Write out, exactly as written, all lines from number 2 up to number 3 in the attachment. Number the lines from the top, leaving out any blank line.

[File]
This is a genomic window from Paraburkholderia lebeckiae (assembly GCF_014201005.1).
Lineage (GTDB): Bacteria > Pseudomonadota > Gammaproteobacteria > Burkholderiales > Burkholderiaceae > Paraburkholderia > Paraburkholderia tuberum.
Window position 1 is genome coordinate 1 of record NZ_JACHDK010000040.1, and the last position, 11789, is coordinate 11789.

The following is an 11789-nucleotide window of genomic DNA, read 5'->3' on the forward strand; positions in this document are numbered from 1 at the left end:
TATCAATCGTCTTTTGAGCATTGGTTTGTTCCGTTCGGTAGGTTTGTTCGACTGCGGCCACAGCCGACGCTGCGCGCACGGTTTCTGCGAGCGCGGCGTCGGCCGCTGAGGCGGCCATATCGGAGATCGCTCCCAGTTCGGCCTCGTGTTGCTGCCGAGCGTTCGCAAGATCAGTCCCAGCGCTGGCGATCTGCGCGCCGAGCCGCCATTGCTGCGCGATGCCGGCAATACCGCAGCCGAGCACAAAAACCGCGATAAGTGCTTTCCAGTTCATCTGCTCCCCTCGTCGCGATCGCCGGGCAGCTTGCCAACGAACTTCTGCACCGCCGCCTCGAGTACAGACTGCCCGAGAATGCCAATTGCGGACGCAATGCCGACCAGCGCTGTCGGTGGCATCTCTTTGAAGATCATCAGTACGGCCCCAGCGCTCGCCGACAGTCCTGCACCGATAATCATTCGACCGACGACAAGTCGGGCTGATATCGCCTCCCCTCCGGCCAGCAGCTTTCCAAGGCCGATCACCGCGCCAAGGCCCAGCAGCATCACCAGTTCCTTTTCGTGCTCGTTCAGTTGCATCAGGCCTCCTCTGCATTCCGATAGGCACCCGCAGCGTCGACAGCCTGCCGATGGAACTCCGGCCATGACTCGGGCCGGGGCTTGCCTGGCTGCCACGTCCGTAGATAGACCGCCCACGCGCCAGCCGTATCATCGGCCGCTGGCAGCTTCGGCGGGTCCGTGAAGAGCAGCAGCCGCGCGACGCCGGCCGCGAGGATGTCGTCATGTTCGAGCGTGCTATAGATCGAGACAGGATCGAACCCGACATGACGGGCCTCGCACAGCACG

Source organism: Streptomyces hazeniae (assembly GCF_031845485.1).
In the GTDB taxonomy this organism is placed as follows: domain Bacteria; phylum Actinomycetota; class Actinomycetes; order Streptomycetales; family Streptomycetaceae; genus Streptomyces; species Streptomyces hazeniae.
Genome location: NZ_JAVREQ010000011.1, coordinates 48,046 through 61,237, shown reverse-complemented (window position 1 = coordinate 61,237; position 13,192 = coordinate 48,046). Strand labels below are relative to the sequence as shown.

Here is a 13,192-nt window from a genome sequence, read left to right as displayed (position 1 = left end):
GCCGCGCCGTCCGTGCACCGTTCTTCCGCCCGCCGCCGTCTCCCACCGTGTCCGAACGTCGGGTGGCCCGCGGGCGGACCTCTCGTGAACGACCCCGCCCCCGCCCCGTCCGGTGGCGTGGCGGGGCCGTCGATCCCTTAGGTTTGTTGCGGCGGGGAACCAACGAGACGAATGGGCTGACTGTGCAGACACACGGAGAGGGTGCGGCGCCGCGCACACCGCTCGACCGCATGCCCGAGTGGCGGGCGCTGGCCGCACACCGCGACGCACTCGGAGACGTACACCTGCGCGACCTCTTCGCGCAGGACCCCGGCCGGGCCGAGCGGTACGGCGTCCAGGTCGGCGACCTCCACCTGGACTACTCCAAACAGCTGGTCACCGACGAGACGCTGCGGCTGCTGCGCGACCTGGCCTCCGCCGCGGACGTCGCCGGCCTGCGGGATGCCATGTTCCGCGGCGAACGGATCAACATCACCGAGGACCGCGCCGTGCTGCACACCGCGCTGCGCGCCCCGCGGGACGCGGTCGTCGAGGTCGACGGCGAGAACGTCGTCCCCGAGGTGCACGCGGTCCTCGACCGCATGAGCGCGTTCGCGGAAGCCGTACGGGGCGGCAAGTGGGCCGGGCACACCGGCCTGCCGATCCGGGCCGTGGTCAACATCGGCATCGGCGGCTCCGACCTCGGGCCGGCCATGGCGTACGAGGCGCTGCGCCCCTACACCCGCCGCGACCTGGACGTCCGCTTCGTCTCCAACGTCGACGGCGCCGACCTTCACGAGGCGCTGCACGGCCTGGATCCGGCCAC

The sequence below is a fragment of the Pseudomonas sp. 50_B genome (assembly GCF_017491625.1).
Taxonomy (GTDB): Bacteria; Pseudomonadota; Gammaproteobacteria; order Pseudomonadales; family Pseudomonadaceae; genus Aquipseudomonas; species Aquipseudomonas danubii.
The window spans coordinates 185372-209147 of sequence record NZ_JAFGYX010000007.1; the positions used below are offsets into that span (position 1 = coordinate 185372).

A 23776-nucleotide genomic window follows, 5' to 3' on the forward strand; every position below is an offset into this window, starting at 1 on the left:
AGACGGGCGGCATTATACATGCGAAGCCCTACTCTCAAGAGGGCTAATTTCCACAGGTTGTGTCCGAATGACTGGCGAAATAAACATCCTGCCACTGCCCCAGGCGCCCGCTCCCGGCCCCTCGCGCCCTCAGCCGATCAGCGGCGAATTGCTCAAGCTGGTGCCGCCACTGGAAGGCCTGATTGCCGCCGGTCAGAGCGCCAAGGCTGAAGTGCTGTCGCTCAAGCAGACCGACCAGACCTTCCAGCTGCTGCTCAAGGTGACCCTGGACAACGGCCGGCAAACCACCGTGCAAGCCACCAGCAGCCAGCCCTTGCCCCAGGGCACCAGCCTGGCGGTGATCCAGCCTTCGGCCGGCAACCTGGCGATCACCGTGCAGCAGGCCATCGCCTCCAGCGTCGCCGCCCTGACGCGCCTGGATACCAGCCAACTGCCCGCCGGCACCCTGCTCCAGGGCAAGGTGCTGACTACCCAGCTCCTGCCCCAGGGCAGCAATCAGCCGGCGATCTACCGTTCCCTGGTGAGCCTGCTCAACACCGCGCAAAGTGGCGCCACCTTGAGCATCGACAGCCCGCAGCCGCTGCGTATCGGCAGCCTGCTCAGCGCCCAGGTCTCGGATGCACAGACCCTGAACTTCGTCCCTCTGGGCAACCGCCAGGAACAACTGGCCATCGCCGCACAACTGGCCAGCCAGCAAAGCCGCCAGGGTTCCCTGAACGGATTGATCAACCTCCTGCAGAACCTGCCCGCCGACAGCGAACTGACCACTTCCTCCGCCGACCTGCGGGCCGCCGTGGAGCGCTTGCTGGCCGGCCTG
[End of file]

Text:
Lineage (GTDB): Bacteria > Pseudomonadota > Gammaproteobacteria > Burkholderiales > Burkholderiaceae > Paraburkholderia > Paraburkholderia tuberum.
Window position 1 is genome coordinate 1 of record NZ_JACHDK010000040.1, and the last position, 11789, is coordinate 11789.